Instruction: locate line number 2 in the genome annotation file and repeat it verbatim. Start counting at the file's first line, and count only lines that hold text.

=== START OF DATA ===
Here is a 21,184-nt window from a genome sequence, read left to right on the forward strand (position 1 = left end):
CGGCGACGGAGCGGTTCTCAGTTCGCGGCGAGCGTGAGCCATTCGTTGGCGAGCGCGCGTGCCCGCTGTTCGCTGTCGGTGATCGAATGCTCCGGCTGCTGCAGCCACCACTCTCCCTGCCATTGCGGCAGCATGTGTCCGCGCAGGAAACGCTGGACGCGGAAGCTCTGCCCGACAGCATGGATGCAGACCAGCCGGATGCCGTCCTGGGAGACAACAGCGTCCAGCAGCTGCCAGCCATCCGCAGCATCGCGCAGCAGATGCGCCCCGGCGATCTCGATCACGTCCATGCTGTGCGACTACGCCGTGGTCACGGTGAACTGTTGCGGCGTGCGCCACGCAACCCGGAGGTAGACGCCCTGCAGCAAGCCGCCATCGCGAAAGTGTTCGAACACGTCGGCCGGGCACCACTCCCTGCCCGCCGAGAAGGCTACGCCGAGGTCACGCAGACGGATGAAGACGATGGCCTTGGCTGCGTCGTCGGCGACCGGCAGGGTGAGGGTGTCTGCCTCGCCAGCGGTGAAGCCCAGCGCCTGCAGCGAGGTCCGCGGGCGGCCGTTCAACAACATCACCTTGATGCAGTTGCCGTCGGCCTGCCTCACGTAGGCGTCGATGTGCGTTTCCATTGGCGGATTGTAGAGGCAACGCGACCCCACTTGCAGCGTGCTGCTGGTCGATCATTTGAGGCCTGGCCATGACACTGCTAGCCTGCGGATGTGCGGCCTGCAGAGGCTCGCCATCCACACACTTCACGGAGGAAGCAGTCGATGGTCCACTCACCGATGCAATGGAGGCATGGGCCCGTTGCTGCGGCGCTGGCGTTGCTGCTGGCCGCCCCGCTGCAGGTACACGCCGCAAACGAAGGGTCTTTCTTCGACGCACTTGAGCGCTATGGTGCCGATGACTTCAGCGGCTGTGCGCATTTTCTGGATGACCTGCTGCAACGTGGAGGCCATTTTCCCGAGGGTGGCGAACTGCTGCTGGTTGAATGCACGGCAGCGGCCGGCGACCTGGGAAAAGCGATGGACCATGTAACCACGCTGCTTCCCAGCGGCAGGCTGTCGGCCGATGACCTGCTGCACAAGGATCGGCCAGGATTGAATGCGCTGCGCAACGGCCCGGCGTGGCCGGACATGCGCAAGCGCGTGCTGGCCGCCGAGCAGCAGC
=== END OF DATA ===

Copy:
CGGCGACGGAGCGGTTCTCAGTTCGCGGCGAGCGTGAGCCATTCGTTGGCGAGCGCGCGTGCCCGCTGTTCGCTGTCGGTGATCGAATGCTCCGGCTGCTGCAGCCACCACTCTCCCTGCCATTGCGGCAGCATGTGTCCGCGCAGGAAACGCTGGACGCGGAAGCTCTGCCCGACAGCATGGATGCAGACCAGCCGGATGCCGTCCTGGGAGACAACAGCGTCCAGCAGCTGCCAGCCATCCGCAGCATCGCGCAGCAGATGCGCCCCGGCGATCTCGATCACGTCCATGCTGTGCGACTACGCCGTGGTCACGGTGAACTGTTGCGGCGTGCGCCACGCAACCCGGAGGTAGACGCCCTGCAGCAAGCCGCCATCGCGAAAGTGTTCGAACACGTCGGCCGGGCACCACTCCCTGCCCGCCGAGAAGGCTACGCCGAGGTCACGCAGACGGATGAAGACGATGGCCTTGGCTGCGTCGTCGGCGACCGGCAGGGTGAGGGTGTCTGCCTCGCCAGCGGTGAAGCCCAGCGCCTGCAGCGAGGTCCGCGGGCGGCCGTTCAACAACATCACCTTGATGCAGTTGCCGTCGGCCTGCCTCACGTAGGCGTCGATGTGCGTTTCCATTGGCGGATTGTAGAGGCAACGCGACCCCACTTGCAGCGTGCTGCTGGTCGATCATTTGAGGCCTGGCCATGACACTGCTAGCCTGCGGATGTGCGGCCTGCAGAGGCTCGCCATCCACACACTTCACGGAGGAAGCAGTCGATGGTCCACTCACCGATGCAATGGAGGCATGGGCCCGTTGCTGCGGCGCTGGCGTTGCTGCTGGCCGCCCCGCTGCAGGTACACGCCGCAAACGAAGGGTCTTTCTTCGACGCACTTGAGCGCTATGGTGCCGATGACTTCAGCGGCTGTGCGCATTTTCTGGATGACCTGCTGCAACGTGGAGGCCATTTTCCCGAGGGTGGCGAACTGCTGCTGGTTGAATGCACGGCAGCGGCCGGCGACCTGGGAAAAGCGATGGACCATGTAACCACGCTGCTTCCCAGCGGCAGGCTGTCGGCCGATGACCTGCTGCACAAGGATCGGCCAGGATTGAATGCGCTGCGCAACGGCCCGGCGTGGCCGGACATGCGCAAGCGCGTGCTGGCCGCCGAGCAGCAGC